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Tips I Want to Give to the Kid Who Ported Jet Set Willy
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Jet Set Willy for the ZX Spectrum was the highest profile game in the United Kingdom in the summer of 1984. The follow-up to the level-based smash hit, Manic Miner by Matthew Smith, Jet Set Willy introduced free-roaming between “rooms” and there were three times as many of them. Like most kids in the country who had a Spectrum, I’d been playing the game incessantly. I’d leave my Spectrum on overnight so I wouldn’t have to load the game from tape again the next morning. Unlike other kids, I was given the opportunity to port Software Projects’ crown jewels to the Commodore 64, the other successful home computer of the time.
36 years later, I am porting another game. I have been given four months to do it, and I’m now half way through the last month. Although I am a far better programmer than the big-mouthed tyro I was back in 1984, having only been making games for two years back then, there is of course the pressure to ensure I do a good job. Unlike in 1984 when I did my first port of somebody else’s work, I am not crunching, I am not stressed and so far, there has been no problem I’ve felt was beyond my ability to solve. I also have a secret weapon, which I’ll come to in a later post.
What’s changed? What has got easier and what has got harder? What have I learned in 36 years that make this far more complex project far easier to handle?
The Dunning-Kruger Effect
The Dunning-Kruger effect is essentially, the confidence that comes with ignorance. If you want a more colourful explanation, I cover it in a talk I gave to developers in Guildford a few years ago. It's not one of my better talks, but I do cover a lot of ground and use a lot of bad language, so if that's your bag, it's right here.
When I seized the chance to work on Jet Set Willy, I was still a beginner, but I thought I could do anything. I pulled it off, but not as well as I might have done had I had more time, and more talent. The story is covered in many podcasts, but essentially, I was OK at writing code, but not as good as mapping Z80 to 6502 as I would have liked to have been, and didn't know that I was not that good. (Not being good is fine if you have the self-awareness to do something about it.)
I didn't know about moving from a bitmapped graphics architecture backed by a 3.5MHz flexible Z80 CPU to a character-mapped architecture with sprites backed up by a spartan 1MHz 6502. Oh sure, I knew what these things were, but I didn't think about the ramifications of the switch. Overconfidence led me to wave away such issues with a "Let's just get this done" attitude. A poor approach to a game port, but a disastrous approach to say, governing a nation.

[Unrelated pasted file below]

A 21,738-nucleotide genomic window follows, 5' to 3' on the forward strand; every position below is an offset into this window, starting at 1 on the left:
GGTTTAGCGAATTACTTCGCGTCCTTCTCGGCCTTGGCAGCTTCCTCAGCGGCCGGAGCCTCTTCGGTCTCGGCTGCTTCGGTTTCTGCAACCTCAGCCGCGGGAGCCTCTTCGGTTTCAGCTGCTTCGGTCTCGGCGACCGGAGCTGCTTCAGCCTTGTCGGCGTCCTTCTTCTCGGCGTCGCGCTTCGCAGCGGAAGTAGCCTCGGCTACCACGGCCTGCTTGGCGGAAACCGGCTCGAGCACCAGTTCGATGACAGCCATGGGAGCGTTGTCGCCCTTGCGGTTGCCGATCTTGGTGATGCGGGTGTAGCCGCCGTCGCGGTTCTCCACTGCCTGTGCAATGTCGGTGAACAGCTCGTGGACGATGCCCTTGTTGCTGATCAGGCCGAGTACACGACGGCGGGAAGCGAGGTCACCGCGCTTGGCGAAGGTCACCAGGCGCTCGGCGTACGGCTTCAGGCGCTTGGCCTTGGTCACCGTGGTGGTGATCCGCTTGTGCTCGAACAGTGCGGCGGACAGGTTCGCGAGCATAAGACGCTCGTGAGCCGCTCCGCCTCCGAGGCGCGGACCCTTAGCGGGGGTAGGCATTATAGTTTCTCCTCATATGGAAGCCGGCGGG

On the project I'm porting now, I know what my limits are, and I have taken steps to cover my weaknesses and have a lot less hubris than the kid who ported Jet Set Willy.
So if you're starting off, the first thing you should know is that it will take time, experience and a growth mindset to get to where you want to be, and that's perfectly normal, and you shouldn’t think it means anything other than you are on the path you chose.
Dunning-Kruger also means you end up crunching. I prefer to call this scenario thrashing, because you're trying to page in memory that doesn't exist, or that you thought you had memorised, but were not knowledgeable enough to absorb and retain. You can call it crunching if you like.
Crunching is bad for your mental and physical health. It puts you under severe stress. The longest lived and healthiest athletes, particularly strength athletes, save their all-out efforts for when it matters. Bodybuilders like Ronnie Coleman did the equivalent of crunch for years and have, sadly, destroyed their bodies. At least Coleman got out alive. Others were not so lucky. Their mantra of “one more rep” is fine when saved for occasional competition, but it is the equivalent of our ancestors being on the run from predators all day, every day. Not only is it unsustainable, but what kind of (short) life will you have if you spend it this way, not to mention the scars you’ll bear?
Is there an alternative? Sure. Take the example of Clarence Bass and I’ll wait until after you’ve put a plaster on your chin after your jaw hits the floor after seeing the pictures of him at 60, then 75, then 82.
Cycle your effort. Quit when further production will cause injury to your code. You will get better results. I've tried both, extensively, and know what works, and what is sustainable.
Life can easily become a series of overlapping cycles of Dunning-Kruger until you die, bewildered. Or you can become experienced, which means you know that there’s a lot you don’t know whenever you start something new. Your confidence is low, but at least it’s for a good reason. It will mean that you end up not doing a lot of things, and the possibility of regret. Great regret. Or you can be wise. That’s when you know something’s going to be really hard, but you have somehow managed to maintain the enthusiasm of a beginner. It took me almost five decades to get to that point, and I’m hoping you can comfortably trump that figure.